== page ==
Like the Warriors as a whole, Green is having a down season this year without Kevin Durant, Stephen Curry and Klay Thompson by his side. Many thought his stats would receive a significant boost with Durant gone and Curry and Thompson recovering from injuries, but that has not happened. Barkley took a shot at Green over his numbers during the TNT broadcast on Thursday night when he said, “Draymond don’t talk as much now that he’s averaging a triple-single.”
Shaq loved the joke and asked Barkley to repeat it, and of course Chuck obliged.
Barkley and Green have had a long-running feud that came to a head when Barkley said he wants somebody to punch Draymond in the face because of the way Green complains about foul calls. The two later had a pleasant interaction on live TV during the NBA playoffs, with Barkley saying he has never made any negative remarks about Green’s game. With Green averaging 8.4 points, 6.3 rebounds and 5.6 assists per game for the 9-33 Warriors, Barkley couldn’t resist kicking the big man while he’s down.
Draymond Green is the last man standing of the Golden State Warriors’ dynasty, and head coach Steve Kerr can see the toll that it is taking on him.
Addressing the media this weekend after a loss to the Detroit Pistons, Kerr commented on the former Defensive Player of the Year’s energy level.
“I think the last couple of games, he’s looked tired,” said Kerr, per Anthony Slater of The Athletic. “You have to remember that he’s the lone holdover from the team that’s been to the Finals five years in a row. He looks tired to me.
“I think he’s kind of worn out, emotionally and physically,” Kerr added.
Green, who is one of the most energetic and emotional players in the league, was ejected in the third quarter against Detroit for mocking an official and walked straight to the locker room unceremoniously. He is listed as out for Monday’s game against the Sacramento Kings with a sprained right ankle.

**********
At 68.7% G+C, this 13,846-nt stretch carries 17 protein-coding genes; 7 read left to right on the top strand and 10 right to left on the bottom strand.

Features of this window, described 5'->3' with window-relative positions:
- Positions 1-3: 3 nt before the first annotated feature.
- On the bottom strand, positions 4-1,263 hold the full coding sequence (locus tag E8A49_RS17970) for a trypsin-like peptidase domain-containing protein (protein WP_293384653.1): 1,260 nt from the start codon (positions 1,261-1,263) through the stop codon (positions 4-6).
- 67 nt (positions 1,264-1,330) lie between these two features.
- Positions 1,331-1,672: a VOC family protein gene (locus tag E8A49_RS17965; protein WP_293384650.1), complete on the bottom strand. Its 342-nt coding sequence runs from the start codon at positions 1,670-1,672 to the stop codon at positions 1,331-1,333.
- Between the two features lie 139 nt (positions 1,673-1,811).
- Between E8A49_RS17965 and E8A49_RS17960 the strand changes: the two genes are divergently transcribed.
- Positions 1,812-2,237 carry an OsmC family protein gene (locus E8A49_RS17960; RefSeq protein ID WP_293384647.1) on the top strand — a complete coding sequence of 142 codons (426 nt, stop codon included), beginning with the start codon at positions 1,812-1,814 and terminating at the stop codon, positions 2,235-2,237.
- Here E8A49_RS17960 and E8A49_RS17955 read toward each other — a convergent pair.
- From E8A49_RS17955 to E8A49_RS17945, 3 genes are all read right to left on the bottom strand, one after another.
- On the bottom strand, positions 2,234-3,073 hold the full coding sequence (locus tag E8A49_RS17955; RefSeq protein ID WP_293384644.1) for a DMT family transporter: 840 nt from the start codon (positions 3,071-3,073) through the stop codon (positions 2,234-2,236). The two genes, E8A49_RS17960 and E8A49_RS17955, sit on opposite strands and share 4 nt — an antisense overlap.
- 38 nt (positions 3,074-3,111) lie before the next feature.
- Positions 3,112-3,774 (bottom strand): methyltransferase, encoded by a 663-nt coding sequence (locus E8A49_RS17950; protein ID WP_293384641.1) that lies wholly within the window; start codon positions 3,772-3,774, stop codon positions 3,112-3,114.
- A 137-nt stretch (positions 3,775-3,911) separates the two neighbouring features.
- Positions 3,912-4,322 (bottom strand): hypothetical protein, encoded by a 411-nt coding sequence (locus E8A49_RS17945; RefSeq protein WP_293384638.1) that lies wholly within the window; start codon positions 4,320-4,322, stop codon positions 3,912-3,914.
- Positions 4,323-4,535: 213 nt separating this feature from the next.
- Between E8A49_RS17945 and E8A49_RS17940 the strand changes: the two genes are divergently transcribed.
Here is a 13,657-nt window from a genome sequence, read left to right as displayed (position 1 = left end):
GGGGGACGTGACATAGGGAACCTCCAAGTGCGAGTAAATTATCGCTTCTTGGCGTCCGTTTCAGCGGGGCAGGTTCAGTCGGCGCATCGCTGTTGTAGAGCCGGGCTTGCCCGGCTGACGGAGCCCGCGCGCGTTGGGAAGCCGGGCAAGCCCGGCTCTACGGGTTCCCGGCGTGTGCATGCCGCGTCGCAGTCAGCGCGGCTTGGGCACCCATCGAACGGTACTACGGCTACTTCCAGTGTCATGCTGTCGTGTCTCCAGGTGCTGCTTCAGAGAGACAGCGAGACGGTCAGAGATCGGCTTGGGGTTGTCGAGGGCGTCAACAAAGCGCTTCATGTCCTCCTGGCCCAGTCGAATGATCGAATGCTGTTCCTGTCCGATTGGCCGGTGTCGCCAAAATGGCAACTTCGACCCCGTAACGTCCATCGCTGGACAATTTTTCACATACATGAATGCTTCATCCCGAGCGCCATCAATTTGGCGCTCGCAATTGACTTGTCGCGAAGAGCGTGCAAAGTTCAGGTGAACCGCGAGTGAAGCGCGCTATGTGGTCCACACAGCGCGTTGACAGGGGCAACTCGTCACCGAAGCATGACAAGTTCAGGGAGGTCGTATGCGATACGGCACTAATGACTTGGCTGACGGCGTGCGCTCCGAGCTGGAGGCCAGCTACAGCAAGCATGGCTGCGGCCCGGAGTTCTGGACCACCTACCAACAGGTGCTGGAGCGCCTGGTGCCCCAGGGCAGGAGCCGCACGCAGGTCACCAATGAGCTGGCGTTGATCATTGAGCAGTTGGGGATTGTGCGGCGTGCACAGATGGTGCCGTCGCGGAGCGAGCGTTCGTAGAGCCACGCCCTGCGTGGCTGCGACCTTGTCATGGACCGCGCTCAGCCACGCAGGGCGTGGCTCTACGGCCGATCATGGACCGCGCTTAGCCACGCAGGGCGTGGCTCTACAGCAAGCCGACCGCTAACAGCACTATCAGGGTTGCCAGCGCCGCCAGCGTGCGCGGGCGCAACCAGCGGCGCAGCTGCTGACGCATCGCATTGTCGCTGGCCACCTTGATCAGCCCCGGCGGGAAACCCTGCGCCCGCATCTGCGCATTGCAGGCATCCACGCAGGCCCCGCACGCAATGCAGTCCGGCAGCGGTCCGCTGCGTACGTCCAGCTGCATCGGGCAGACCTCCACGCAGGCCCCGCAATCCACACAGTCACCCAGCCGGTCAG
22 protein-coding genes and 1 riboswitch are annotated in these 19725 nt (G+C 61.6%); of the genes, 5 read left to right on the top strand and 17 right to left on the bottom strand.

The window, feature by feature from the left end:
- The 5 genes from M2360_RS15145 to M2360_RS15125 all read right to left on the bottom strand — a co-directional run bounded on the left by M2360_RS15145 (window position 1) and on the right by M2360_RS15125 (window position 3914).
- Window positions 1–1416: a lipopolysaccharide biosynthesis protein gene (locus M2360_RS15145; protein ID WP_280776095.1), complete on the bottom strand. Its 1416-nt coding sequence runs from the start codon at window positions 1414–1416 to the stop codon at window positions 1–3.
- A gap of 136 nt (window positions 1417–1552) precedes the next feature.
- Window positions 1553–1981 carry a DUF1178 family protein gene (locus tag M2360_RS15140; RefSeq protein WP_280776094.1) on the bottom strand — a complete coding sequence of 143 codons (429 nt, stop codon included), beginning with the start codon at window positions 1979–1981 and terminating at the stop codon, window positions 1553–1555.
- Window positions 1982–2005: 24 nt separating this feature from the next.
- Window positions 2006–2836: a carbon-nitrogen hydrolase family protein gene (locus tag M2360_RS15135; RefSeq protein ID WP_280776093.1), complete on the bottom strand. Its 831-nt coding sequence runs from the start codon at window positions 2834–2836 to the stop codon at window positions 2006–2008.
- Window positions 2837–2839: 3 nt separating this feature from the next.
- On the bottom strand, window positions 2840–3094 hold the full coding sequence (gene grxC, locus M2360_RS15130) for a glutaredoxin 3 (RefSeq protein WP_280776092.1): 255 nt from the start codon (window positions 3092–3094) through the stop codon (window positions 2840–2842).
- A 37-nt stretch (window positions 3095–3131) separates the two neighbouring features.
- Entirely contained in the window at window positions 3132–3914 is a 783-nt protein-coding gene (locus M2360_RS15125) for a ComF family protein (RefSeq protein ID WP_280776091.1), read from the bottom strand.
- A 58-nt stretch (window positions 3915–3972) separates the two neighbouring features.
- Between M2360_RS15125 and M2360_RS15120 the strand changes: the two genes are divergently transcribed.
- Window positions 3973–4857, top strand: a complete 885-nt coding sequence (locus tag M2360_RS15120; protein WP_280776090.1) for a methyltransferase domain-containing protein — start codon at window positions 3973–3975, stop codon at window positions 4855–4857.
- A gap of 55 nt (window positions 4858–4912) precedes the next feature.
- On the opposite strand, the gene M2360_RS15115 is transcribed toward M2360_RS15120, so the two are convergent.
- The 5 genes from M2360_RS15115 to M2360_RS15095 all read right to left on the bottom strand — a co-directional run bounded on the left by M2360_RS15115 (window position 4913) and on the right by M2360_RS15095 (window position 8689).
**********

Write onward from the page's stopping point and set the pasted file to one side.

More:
The Warriors’ deep postseason runs of the last half-decade have indeed put significant tread on Green’s tires — he appeared in 100, 104, 93, 91, and 88 games over the past five years, including playoff action. The three-time All-Star has also tacked on another 27 games this season.
While Green insists that he has not yet hit his peak, he will turn 30 in March, and the wear-and-tear is slowly becoming apparent.
The Golden State Warriors have been doing a lot more losing this season than Draymond Green is accustomed to, so he is taking his wins wherever he can.
After the Warriors downed the Minnesota Timberwolves 113-104 on Monday night to win consecutive games for the first time all year, the former Defensive Player of the Year joked about their “streak.”
“It feels f—ing amazing,” said Green, per Nick Friedell of ESPN. “I never thought I would be so excited for two regular-season wins in my life.”
After making the NBA Finals in each of the last five seasons, it is a new era in Golden State with Andre Iguodala and Kevin Durant gone and Stephen Curry and Klay Thompson injured. Green has been the last man standing of sorts, and the Warriors are a Western Conference-worst 7-24, even despite the winning streak.
The three-time champion was talking a lot of smack, even as recently as last summer, so now he knows what it is like to have the shoe on the other foot.
The Golden State Warriors are struggling and decimated by injuries, so they’re trying something different Sunday night.
According to Anthony Slater of The Athletic, the Warriors will start Draymond Green at the point guard position against the New Orleans Pelicans as part of a bigger lineup.
Positionless basketball is increasingly prevalent these days, so Green will probably wind up playing different roles. If the implication is that he will wind up being the team’s primary ballhandler, it’s an interesting wrinkle for a team desperately trying to find something that works. Stephen Curry and D’Angelo Russell, who would typically handle such duties, are both injured for at least a few weeks, at least in Russell’s case.
Green insists he has more room to grow as an NBA player. Becoming a competent lead ballhandler would certainly prove him right.